• fLO (+ or -) fIF : Our RF band is not the only band that can downconvert to our IF; we have an image problem as well. The image frequency is spaced fIF away from our LO, just like our RF signal, but on the opposite side. Any noise at the image frequency will also mix with the LO and convert to fIF. Unlike signal noise, this can be reduced or eliminated with an image rejection filter or by using an image reject mixer if a filter is not feasible. If the conversion loss of the mixer plus rejection of any subsequent filtering is greater than the gain plus noise figure of the LNA, then this noise will not degrade the receiver noise figure.
• fIF: Noise at the frequency of our IF present at the RF port of our mixer can pass directly through to the IF port of our mixer. For mixers, the RF to IF isolation is a measure of the insertion loss from the RF port to the IF port. This noise is typically rejected by channel selection filtering in all but the widest bandwidth receivers. However, if the gain of the LNA at the IF frequency is higher than the RF-IF isolation (and there is no subsequent filtering) there will be some noise contribution from this effect.

When will out of band RF noise sources affect the converter noise figure?

In the absence of a signal or LO input, a mixer will still output thermal limited noise power. The value of this noise power N can be calculated by the simple formula kTB where T is the temperature, B is the bandwidth, k is Boltzmann’s constant, and kT at room temperature ~ -174 dBm.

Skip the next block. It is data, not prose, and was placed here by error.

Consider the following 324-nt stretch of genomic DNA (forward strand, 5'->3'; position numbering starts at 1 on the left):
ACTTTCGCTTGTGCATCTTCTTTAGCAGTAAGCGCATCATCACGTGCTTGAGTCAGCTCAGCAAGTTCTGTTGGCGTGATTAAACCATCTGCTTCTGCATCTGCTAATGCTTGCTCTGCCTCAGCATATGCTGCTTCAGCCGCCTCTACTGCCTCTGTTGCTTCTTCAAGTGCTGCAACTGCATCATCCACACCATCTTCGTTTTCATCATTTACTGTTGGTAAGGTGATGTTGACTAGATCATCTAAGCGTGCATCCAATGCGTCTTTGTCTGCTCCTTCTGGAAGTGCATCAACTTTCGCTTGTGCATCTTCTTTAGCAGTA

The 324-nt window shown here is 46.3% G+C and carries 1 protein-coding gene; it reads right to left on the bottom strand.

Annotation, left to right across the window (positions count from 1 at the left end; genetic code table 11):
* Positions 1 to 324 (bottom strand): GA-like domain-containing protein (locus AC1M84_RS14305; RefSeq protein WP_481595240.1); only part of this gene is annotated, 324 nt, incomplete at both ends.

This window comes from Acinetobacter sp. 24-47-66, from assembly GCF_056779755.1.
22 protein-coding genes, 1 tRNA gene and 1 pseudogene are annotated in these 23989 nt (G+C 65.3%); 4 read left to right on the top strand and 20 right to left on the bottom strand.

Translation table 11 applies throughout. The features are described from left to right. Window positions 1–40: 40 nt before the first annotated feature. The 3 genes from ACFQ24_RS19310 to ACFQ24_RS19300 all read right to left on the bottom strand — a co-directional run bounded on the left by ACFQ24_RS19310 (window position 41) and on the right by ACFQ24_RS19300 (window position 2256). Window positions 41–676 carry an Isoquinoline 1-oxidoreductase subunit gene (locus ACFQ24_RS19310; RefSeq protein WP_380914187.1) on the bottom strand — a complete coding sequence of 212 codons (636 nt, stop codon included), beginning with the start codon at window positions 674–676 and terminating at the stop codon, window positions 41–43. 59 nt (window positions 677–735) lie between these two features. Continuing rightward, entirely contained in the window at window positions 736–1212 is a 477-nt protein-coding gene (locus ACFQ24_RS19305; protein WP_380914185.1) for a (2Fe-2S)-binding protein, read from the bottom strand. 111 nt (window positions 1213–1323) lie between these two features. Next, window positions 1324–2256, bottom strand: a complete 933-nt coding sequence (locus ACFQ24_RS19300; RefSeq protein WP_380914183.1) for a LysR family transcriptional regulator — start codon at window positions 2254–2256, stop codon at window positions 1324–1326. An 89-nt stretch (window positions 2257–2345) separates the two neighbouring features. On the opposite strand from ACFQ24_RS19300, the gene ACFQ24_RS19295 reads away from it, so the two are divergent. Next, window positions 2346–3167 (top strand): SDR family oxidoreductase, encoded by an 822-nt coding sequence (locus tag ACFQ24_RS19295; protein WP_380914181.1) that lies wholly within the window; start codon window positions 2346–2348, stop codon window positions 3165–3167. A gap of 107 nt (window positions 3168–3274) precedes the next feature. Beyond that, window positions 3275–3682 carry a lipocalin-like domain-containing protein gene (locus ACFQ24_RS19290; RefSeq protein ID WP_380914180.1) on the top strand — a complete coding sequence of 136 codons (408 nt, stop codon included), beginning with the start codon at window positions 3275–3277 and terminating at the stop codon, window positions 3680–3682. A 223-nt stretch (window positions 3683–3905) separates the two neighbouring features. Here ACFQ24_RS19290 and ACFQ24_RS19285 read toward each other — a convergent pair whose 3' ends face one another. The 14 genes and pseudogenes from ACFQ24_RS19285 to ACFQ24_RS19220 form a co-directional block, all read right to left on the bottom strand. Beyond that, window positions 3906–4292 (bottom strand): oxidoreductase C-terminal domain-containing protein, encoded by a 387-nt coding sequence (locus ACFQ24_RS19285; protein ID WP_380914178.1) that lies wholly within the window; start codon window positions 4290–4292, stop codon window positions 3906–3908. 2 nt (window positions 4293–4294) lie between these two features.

It’s very common for an LNA to be present near the front of a receiver to amplify an incoming RF signal. The noise floor around our output is dependent on both the gain and noise figure of the LNA on the RF signal chain as well as the conversion loss and R-I isolation of our mixer. The gain and NF add to our noise floor, while the mixer losses lower it accordingly.

As mentioned above, this thermal noise is the source of the noise figure of a mixer (or any lossy element). However, noise from the out-of-band frequencies in the RF signal input can add more than the thermal noise, degrading the noise figure of the receiver. This happens when the noise isolation of the mixer (the conversion loss of the image or the RF-IF isolation) is less than the noise addition of the LNA (given by the gain plus noise figure).

Fig 4: Illustration of Criteria for RF noise Addition

Noise Contribution from LO source

Fig 5: Noise Contributions from the LO drive

In addition to the commonly understood noise coming from the receiver, less well understood is the noise contribution of the local oscillator (LO). In terms of LO contributions, noise in our IF band can result from:

1. Noise at fLO+fIF remixing with the LO (Common Mode)
2. Noise at fLO-fIF remixing with the LO (Common Mode)
3. Noise at fIF feeding through the mixer (LO to IF leakage)

• fLO±fIF We already know from the RF case that noise at the RF band and image band can mix with the LO and downconvert to the IF band; however, what is less intuitive is that the same exact thing can happen at the LO port of our mixer. Due to reflections within our converters, noise present at these frequencies (fLO+fIF) can remix with the LO and downconvert to our IF.

How to measure common mode conversion loss

The technique to measure common mode conversion loss in a mixer is to inject a low power pilot tone, representative of noise, along with the large tone into the LO port of the mixer and measure the output power at fIF .

Fig 6: Experimental Setup to Measure Common Mode Downconversion

Using our MM1-1467Hv mixer and C16-0140 coupler, we set up the following two tests to measure the common mode loss of such noise. We downconverted our desired 38.49 GHz RF signal to a 7.99 GHz IF using a 30.5 GHz LO.

Fig 7: Illustration of Common Mode Noise Addition